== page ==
Theories about the symbolism behind Amsterdam’s city flag abound. According to one, the three Xs represent the trio of ordeals that challenged medieval Amsterdam: fire, floods, and the Black Death. Indeed, some believed they warded off these dangers. But three Xs were used to mark the homes of noble Dutch families more than a century before the bubonic plague ravaged Europe in 1346. Which makes these theories historically inaccurate.
Could the “XXX” on Amsterdam’s 700-year-old coat of arms be shorthand for the X-rated naughtiness of the infamous Red Light District? Given how many centuries the symbol’s use preceded De Wallen’s neon-lit windows, that theory goes out the window. More romantic but equally far-fetched is the notion that three Xs represent the three air kisses Dutchies exchange when they greet each other.
What “XXX” Really Means
As creative as these urban legends are, the truth is a bit more boring. The three Xs on Amsterdam’s coat of arms are technically silver St. Andrew’s crosses, also called saltires—a heraldic symbol used in the flags of Scotland and Great Britain. The cross is named after the fisherman-apostle of Jesus who was martyred on an X-shaped cross in the 1st century AD.
Most historians concur that “XXX” on Amsterdam’s city flag is a case of old-fashioned sponsorship linked to the powerful Persijn family. Jan Persijn was a knight who served as Lord of Amsterdam from 1280 to 1282, whose family shield incorporated St. Andrew’s crosses. His clan of medieval land barons owned two villages near the capital: Ouder-Amstel on the banks of the Amstel to the southeast, and Nieuwer-Amstel, now the suburb of Amstelveen, to the southwest. During the 13th-century Crusades, both towns flew flags featuring St. Andrew’s crosses.
Numerous experts also surmise that the middle stripes in the coats of arms of Dordrecht and Delft, two other Dutch cities, symbolize water. Using this logic, the black banner on Amsterdam’s flag could represent the Amstel, while three white crosses stand for places you could cross that river in medieval times. Since a black banner is used in other shields of cities along the Amstel, this could be a plausible argument.
Mars’ design criteria mandates just two to three colors in a flag. And not just any colors. Forget exotic Pantone shades like magenta or tangerine. Instead, think standard colors, defined as red, white, blue, green, yellow and black by the vexillology guru. By excerpting Amsterdam’s red, white and black coat of arms for a flag, medieval designers incorporated the boldest basic colors in a simple, tricolor design. Gone are the subtle golds, tans and grays of the official shield in favor of tones that are easily duplicated and highly visible.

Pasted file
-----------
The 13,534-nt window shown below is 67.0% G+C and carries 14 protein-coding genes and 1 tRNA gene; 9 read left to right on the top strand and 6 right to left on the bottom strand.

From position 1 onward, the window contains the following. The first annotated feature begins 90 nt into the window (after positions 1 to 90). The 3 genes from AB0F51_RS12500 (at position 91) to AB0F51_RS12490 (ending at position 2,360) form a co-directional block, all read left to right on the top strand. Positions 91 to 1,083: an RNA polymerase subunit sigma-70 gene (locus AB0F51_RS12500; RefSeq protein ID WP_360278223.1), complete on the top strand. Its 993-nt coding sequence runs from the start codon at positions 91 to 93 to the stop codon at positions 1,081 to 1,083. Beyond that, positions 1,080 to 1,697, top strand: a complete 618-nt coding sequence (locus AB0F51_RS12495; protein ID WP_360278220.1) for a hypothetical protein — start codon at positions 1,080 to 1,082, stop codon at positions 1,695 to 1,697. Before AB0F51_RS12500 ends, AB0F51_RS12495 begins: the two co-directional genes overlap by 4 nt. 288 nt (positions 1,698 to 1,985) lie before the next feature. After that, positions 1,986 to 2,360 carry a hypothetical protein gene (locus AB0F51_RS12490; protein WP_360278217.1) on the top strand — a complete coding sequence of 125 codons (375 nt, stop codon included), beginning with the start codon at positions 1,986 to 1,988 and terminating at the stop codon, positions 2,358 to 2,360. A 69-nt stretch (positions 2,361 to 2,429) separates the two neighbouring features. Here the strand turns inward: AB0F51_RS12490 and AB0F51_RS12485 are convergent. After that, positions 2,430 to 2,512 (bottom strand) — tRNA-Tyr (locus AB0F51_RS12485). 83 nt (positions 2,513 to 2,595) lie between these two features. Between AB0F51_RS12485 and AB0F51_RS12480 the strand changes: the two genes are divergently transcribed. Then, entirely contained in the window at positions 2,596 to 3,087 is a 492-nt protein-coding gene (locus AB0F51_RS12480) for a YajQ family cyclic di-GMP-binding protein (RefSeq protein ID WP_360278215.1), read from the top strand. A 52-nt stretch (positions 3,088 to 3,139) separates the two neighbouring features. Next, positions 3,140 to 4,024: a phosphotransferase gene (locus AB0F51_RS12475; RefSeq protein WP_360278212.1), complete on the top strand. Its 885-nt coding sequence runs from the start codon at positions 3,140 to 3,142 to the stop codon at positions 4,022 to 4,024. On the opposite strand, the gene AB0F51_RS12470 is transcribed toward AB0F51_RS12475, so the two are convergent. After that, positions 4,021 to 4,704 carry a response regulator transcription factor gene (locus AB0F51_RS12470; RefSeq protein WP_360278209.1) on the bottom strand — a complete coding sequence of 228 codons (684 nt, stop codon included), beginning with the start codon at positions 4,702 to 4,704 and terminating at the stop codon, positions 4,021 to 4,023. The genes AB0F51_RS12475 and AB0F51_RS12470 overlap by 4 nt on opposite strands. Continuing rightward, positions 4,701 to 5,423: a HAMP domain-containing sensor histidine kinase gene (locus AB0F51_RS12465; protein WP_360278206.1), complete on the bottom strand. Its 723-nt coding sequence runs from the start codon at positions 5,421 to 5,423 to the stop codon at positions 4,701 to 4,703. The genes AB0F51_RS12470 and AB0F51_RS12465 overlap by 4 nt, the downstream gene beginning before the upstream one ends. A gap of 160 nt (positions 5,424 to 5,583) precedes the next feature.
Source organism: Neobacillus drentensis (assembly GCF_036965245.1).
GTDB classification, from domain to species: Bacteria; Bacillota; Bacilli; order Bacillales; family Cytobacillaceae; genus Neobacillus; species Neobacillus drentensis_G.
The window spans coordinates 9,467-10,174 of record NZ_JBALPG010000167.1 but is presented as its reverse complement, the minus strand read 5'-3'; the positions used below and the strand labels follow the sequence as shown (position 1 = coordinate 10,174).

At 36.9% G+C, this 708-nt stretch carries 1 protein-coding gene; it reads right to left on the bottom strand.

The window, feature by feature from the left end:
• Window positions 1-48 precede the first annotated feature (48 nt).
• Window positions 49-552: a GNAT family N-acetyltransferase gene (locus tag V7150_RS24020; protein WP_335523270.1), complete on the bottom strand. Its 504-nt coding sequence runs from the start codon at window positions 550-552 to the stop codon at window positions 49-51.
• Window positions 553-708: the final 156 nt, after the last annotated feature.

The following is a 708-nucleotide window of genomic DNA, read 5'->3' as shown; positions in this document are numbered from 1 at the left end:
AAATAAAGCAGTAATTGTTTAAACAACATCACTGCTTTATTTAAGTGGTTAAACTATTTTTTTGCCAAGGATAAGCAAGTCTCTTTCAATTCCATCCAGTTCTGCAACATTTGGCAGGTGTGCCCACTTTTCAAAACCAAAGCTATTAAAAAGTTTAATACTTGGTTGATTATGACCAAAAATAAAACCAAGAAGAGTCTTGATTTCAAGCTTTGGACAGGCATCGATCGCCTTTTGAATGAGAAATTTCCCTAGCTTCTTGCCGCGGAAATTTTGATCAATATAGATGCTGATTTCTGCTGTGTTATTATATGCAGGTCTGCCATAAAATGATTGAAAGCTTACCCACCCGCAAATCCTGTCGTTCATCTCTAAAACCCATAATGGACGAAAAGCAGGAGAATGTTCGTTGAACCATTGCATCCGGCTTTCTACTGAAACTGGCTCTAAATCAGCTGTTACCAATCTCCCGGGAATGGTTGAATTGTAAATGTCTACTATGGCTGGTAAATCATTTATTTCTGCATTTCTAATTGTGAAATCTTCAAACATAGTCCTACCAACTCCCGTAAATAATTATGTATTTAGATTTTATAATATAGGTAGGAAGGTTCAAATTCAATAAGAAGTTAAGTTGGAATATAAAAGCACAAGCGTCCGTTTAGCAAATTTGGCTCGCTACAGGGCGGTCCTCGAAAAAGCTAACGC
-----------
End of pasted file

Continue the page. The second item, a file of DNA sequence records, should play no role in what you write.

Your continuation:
Like Amsterdam’s city flag, the Dutch national flag features a simple, tricolor design. Here it adorns spears for a national dish: brined herring with onions and pickles.
In similar form, the Dutch national flag features three bands of basic colors: red on top for bravery, strength and valor; white in the middle for honesty and peace; and blue on the bottom for loyalty, justice and vigilance. This order is good to remember on Koningsdag, especially if you join Dutchies, tourists and confused expats in painting the flag of the Netherlands on your cheeks for the year’s most badass street party.
Hold the Writing
Amsterdam’s city shield includes a banner added after World War II, inscribed with an aspirational motto: Heldhaftig, Vastberaden, Barmhartig. In 1947, Queen Wilhelmina decreed these words to mean compassion, resolution and heroism—important virtues during the Dutch resistance movement and 1941 February strike, in which non-Jews protested against Jewish persecution by the Nazis. Contemporary comedians have updated the phrase to mean defiant, stubborn and tolerant.
Whatever its meaning, the banner is absent from Amsterdam’s city flag, a wise move by Mars’ standards. His final criteria—be distinctive—is as subjective as what every mirror reveals: that beauty, like flag design, is in the eyes of the beholder. So what do YOU think? Is Amsterdam’s city flag truly badass?